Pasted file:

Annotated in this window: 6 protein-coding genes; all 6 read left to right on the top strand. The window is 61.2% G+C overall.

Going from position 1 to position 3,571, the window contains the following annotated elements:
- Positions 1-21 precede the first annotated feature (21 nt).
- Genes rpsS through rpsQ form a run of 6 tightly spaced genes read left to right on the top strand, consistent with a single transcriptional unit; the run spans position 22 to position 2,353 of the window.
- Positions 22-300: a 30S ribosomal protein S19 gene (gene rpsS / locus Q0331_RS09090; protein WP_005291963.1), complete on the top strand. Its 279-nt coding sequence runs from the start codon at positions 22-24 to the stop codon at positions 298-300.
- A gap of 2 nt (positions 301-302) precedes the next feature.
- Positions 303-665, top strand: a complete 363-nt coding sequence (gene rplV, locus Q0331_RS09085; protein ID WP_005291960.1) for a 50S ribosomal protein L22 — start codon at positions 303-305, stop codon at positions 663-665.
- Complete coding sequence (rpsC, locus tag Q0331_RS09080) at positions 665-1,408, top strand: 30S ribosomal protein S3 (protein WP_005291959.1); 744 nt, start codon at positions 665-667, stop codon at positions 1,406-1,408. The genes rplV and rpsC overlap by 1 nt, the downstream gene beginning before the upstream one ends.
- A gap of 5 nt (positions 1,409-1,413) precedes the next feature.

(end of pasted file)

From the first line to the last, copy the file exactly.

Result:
Annotated in this window: 6 protein-coding genes; all 6 read left to right on the top strand. The window is 61.2% G+C overall.

Going from position 1 to position 3,571, the window contains the following annotated elements:
- Positions 1-21 precede the first annotated feature (21 nt).
- Genes rpsS through rpsQ form a run of 6 tightly spaced genes read left to right on the top strand, consistent with a single transcriptional unit; the run spans position 22 to position 2,353 of the window.
- Positions 22-300: a 30S ribosomal protein S19 gene (gene rpsS / locus Q0331_RS09090; protein WP_005291963.1), complete on the top strand. Its 279-nt coding sequence runs from the start codon at positions 22-24 to the stop codon at positions 298-300.
- A gap of 2 nt (positions 301-302) precedes the next feature.
- Positions 303-665, top strand: a complete 363-nt coding sequence (gene rplV, locus Q0331_RS09085; protein ID WP_005291960.1) for a 50S ribosomal protein L22 — start codon at positions 303-305, stop codon at positions 663-665.
- Complete coding sequence (rpsC, locus tag Q0331_RS09080) at positions 665-1,408, top strand: 30S ribosomal protein S3 (protein WP_005291959.1); 744 nt, start codon at positions 665-667, stop codon at positions 1,406-1,408. The genes rplV and rpsC overlap by 1 nt, the downstream gene beginning before the upstream one ends.
- A gap of 5 nt (positions 1,409-1,413) precedes the next feature.